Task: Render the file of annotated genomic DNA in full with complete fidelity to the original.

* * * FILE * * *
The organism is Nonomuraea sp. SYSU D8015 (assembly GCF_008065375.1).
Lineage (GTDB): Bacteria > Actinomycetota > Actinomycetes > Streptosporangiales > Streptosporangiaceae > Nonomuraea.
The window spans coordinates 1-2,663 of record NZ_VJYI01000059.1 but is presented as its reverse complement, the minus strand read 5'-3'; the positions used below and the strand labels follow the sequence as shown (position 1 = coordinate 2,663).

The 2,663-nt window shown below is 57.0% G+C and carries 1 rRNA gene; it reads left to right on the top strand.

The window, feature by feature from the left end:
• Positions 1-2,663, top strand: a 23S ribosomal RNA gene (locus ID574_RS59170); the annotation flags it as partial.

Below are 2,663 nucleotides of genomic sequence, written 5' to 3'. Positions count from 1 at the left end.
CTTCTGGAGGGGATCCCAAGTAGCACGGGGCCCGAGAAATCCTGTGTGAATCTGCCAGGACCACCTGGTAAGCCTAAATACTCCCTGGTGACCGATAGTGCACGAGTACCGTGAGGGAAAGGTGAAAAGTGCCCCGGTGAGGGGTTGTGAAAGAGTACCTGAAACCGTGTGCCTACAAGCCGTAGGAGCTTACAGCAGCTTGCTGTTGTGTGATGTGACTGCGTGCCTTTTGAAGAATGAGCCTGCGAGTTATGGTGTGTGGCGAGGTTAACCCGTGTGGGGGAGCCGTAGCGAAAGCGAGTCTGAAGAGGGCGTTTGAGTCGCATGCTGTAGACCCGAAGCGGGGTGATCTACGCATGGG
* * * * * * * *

The organism is Nonomuraea sp. SYSU D8015 (assembly GCF_008065375.1).
Lineage (GTDB): Bacteria > Actinomycetota > Actinomycetes > Streptosporangiales > Streptosporangiaceae > Nonomuraea.
The window spans coordinates 1-2,663 of record NZ_VJYI01000059.1 but is presented as its reverse complement, the minus strand read 5'-3'; the positions used below and the strand labels follow the sequence as shown (position 1 = coordinate 2,663).

The 2,663-nt window shown below is 57.0% G+C and carries 1 rRNA gene; it reads left to right on the top strand.

The window, feature by feature from the left end:
• Positions 1-2,663, top strand: a 23S ribosomal RNA gene (locus ID574_RS59170); the annotation flags it as partial.

Below are 2,663 nucleotides of genomic sequence, written 5' to 3'. Positions count from 1 at the left end.
CTTCTGGAGGGGATCCCAAGTAGCACGGGGCCCGAGAAATCCTGTGTGAATCTGCCAGGACCACCTGGTAAGCCTAAATACTCCCTGGTGACCGATAGTGCACGAGTACCGTGAGGGAAAGGTGAAAAGTGCCCCGGTGAGGGGTTGTGAAAGAGTACCTGAAACCGTGTGCCTACAAGCCGTAGGAGCTTACAGCAGCTTGCTGTTGTGTGATGTGACTGCGTGCCTTTTGAAGAATGAGCCTGCGAGTTATGGTGTGTGGCGAGGTTAACCCGTGTGGGGGAGCCGTAGCGAAAGCGAGTCTGAAGAGGGCGTTTGAGTCGCATGCTGTAGACCCGAAGCGGGGTGATCTACGCATGGG